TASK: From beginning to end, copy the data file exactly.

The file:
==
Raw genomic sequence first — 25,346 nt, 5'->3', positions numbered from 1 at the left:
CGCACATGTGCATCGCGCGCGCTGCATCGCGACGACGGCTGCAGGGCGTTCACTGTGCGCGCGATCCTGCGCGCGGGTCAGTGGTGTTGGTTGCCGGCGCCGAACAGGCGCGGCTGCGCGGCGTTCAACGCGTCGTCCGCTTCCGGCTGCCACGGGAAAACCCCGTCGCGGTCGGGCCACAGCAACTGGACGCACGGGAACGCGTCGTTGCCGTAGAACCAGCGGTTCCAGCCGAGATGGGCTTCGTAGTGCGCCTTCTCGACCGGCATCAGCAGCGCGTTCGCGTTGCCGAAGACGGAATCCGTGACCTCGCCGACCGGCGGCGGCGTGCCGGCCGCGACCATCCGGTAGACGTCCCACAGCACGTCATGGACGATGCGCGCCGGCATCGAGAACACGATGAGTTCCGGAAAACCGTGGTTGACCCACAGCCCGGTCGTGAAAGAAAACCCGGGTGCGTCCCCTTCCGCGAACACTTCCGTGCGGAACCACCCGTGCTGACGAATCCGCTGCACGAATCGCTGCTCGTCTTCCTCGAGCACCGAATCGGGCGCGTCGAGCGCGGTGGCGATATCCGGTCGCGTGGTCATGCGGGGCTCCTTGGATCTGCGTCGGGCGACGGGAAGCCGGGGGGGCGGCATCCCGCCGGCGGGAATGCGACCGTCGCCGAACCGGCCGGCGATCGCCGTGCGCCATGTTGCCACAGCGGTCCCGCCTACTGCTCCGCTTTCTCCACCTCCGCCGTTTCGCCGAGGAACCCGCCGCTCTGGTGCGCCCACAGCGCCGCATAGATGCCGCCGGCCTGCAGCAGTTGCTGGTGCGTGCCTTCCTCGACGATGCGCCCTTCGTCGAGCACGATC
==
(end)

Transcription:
Raw genomic sequence first — 25,346 nt, 5'->3', positions numbered from 1 at the left:
CGCACATGTGCATCGCGCGCGCTGCATCGCGACGACGGCTGCAGGGCGTTCACTGTGCGCGCGATCCTGCGCGCGGGTCAGTGGTGTTGGTTGCCGGCGCCGAACAGGCGCGGCTGCGCGGCGTTCAACGCGTCGTCCGCTTCCGGCTGCCACGGGAAAACCCCGTCGCGGTCGGGCCACAGCAACTGGACGCACGGGAACGCGTCGTTGCCGTAGAACCAGCGGTTCCAGCCGAGATGGGCTTCGTAGTGCGCCTTCTCGACCGGCATCAGCAGCGCGTTCGCGTTGCCGAAGACGGAATCCGTGACCTCGCCGACCGGCGGCGGCGTGCCGGCCGCGACCATCCGGTAGACGTCCCACAGCACGTCATGGACGATGCGCGCCGGCATCGAGAACACGATGAGTTCCGGAAAACCGTGGTTGACCCACAGCCCGGTCGTGAAAGAAAACCCGGGTGCGTCCCCTTCCGCGAACACTTCCGTGCGGAACCACCCGTGCTGACGAATCCGCTGCACGAATCGCTGCTCGTCTTCCTCGAGCACCGAATCGGGCGCGTCGAGCGCGGTGGCGATATCCGGTCGCGTGGTCATGCGGGGCTCCTTGGATCTGCGTCGGGCGACGGGAAGCCGGGGGGGCGGCATCCCGCCGGCGGGAATGCGACCGTCGCCGAACCGGCCGGCGATCGCCGTGCGCCATGTTGCCACAGCGGTCCCGCCTACTGCTCCGCTTTCTCCACCTCCGCCGTTTCGCCGAGGAACCCGCCGCTCTGGTGCGCCCACAGCGCCGCATAGATGCCGCCGGCCTGCAGCAGTTGCTGGTGCGTGCCTTCCTCGACGATGCGCCCTTCGTCGAGCACGATC